Here's the thing: I've always been interested in happiness and the way we go about achieving it. I remember the first time I thought "formally" about happiness--it was in Professor Fischer's Introduction to Philosophy course, when we discussed Socrates' views on happiness serving as the highest good, that for which we all strive. It made a huge impact on me, as it made happiness a goal rather than a simple state-of-being.
However. I also feel that this goal is highly individualistic, and while we can go around interviewing people to find out what makes them happy, this information won't really do me as an individual that much good as I try to find happiness. Fast-forward to this week, when I was flipping through my Whole Living magazine and found the above chart depicting levels of happiness in relation to level of focus. (And, yes, I did take the picture with my camera phone. Technology what?)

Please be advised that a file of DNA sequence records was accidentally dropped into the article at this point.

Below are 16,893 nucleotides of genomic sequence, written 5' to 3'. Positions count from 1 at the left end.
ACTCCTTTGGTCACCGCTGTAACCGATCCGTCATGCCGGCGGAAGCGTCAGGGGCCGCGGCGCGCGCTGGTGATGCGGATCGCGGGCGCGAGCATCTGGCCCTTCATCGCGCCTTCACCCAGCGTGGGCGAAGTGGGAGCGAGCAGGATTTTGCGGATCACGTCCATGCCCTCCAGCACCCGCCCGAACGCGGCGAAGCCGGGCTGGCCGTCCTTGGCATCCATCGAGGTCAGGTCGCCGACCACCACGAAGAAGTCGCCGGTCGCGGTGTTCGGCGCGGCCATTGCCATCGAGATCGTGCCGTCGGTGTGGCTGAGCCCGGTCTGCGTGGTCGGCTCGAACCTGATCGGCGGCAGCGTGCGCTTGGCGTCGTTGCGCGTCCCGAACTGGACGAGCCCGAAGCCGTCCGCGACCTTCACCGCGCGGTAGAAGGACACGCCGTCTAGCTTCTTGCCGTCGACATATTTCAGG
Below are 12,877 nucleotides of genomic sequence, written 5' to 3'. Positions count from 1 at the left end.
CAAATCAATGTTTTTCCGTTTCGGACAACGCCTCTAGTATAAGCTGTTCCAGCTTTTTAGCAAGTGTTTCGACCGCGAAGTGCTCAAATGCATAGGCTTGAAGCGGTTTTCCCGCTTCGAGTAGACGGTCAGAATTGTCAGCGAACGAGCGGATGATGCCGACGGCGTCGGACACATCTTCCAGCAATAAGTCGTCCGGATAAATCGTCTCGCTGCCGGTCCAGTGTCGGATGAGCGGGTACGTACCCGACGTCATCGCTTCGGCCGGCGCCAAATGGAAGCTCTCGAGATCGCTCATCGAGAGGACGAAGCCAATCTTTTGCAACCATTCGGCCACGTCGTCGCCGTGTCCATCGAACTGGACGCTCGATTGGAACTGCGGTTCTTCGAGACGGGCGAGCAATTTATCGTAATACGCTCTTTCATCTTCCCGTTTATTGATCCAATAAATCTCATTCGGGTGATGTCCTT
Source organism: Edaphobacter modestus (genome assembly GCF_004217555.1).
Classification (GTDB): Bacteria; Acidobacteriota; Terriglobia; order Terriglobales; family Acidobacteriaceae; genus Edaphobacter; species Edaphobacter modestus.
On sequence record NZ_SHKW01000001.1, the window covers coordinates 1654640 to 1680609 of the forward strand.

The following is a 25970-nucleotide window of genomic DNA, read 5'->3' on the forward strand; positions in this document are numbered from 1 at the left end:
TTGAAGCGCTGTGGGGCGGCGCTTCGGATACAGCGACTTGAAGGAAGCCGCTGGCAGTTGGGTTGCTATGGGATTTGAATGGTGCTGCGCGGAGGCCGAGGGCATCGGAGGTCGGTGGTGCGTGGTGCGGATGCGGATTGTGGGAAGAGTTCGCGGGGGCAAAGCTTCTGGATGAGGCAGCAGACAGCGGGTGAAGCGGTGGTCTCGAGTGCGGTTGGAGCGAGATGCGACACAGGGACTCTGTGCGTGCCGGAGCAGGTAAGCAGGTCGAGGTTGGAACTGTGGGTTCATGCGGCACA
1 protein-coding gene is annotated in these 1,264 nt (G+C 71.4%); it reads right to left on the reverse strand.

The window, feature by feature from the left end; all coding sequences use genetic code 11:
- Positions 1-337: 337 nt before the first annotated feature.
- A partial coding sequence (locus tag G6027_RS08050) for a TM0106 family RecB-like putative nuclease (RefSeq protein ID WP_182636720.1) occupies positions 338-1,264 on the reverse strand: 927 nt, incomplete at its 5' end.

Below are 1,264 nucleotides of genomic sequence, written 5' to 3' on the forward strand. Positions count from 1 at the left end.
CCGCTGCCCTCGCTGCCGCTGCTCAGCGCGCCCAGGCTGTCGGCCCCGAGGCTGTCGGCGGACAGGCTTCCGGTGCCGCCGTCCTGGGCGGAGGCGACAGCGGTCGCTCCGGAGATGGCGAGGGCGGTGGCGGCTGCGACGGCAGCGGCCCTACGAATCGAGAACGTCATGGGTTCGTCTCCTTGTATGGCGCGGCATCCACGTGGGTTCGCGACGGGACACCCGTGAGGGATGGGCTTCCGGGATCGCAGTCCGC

Really. You expect me to believe that respondents immediately answered survey questions about how "happy" they were feeling during sex? Uh-huh, that's not distracting at all, when the study attempts to prove that "how focused" someone is has a direct impact on how "happy" they are. I will also hazard the suggestion here that the Americans who took don't know the difference between "feeling physically good" and "feeling emotionally happy," as shown by the fact that "Eating" rates higher than "Caring For One's Kids." There's a difference.